Continuing our earlier threads… There are fundamental differences between integrated websites, and non-integrated (see previous two posts). We looked in our last post at the differences – and the impact – of how you add a customer in both types of systems. Now, let’s look at order status, products and ordering…
Displaying Order Status & Account History – Integrated Version
- As shipping takes place in accounting record, order records reflect new shipping information. The updated order data is updated automatically to the web site as it changes, and customers can view the current status in real-time.
- Customers can look at past invoices, and they can reorder products they have purchased in the past both from the web site and through conventional sales over the phone.
Displaying Order Status & Account History – NOT Integrated Version
- Customers can call you to check on their shipments and request that you fax them statements or past invoices.
Display Product Information – Integrated Version
- You can display product part numbers, descriptions, availability and pricing based on the data and rules that are established in the accounting system.
Display Product Information – NOT Integrated Version
- You have to maintain the data and business rules in two databases. This often leads to customers getting the wrong price.
Activate Existing Customers So They Can Order On-Line – Integrated Version
- Existing customers can activate their web account at the web store by entering two or three key pieces of information, such as customer number, invoice number, and telephone number.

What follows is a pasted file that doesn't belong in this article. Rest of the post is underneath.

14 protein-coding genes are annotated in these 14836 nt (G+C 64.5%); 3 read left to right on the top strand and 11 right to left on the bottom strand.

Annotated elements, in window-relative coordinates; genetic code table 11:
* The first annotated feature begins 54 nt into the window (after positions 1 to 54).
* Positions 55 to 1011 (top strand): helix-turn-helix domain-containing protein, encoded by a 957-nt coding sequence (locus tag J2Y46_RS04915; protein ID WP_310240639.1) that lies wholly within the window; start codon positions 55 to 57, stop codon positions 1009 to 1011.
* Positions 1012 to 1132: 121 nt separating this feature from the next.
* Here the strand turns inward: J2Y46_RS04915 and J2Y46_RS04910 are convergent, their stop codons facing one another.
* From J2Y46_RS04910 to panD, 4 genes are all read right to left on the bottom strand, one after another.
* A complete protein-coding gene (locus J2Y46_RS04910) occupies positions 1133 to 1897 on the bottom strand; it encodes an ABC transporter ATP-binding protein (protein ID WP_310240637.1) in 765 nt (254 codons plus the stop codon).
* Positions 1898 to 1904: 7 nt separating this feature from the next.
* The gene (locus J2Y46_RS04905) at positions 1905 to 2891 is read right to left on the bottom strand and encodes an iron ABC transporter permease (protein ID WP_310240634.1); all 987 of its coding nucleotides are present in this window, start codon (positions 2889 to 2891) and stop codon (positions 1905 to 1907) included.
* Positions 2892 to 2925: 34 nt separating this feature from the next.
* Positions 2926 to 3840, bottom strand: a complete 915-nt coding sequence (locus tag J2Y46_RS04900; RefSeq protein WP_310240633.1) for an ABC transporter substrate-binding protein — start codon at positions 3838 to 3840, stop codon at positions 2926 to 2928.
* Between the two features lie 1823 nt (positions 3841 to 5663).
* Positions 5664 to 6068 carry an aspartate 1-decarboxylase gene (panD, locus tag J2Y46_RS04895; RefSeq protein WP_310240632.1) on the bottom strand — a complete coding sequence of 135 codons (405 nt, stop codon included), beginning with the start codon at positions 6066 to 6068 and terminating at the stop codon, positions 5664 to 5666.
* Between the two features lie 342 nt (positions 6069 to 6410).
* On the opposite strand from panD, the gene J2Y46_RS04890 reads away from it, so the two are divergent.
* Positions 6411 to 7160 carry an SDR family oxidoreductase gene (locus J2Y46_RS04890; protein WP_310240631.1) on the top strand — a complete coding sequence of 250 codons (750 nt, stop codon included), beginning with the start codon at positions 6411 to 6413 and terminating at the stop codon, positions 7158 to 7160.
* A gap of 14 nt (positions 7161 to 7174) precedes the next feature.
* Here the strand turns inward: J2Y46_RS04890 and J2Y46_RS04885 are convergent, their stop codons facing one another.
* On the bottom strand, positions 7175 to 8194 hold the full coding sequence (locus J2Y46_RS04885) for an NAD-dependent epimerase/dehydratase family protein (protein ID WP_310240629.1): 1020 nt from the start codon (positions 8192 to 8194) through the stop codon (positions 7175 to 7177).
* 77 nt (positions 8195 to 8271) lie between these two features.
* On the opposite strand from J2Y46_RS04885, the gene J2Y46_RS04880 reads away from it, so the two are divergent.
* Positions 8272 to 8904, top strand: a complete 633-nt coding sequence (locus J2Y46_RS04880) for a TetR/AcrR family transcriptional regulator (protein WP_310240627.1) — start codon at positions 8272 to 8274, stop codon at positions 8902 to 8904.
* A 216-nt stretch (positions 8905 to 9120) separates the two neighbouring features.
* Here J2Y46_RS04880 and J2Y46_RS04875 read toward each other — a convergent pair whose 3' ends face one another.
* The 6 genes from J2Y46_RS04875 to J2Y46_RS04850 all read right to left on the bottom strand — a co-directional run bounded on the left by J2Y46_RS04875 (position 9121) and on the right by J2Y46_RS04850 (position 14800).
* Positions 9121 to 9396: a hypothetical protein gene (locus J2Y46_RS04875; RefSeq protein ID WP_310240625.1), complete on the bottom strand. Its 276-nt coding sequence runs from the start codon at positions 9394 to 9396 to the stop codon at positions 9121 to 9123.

- The web store uses this information to find the customer’s existing account. The user does not have to enter their address information.
Activate Existing Customers So They Can Order On-Line – NON-Integrated Version
- Existing customers register all new information. In most cases a duplicate customer record is created. A manual reconciliation can be done to delete the old or new customer record to eliminate the duplicate.
So, by now, you have the idea. (Giving credit again where due, these comparisons come from our good friend Dave Harris, at EC Internet.)
Integrated websites require a deep understanding of all the underlying technologies of both your business management system and your web store needs.
We have seen over the past few years a gradual shift, moving faster now I might add, from the old static websites to the integrated ecommerce engines described in these last three posts.
It’s no longer a novelty, it’s a business capital investment – one that can yield enormous revenue benefits (we’ve seen clients rocket up to millions in online sales in surprisingly short time). As such, it warrants a good plan, and a commitment to execution over time. Like all the best business ideas, it’s not an event, it’s a process. A process of continuous improvement over time and dedication to the principles of sound, steady growth based on today’s technologies.
But here’s the key: it works.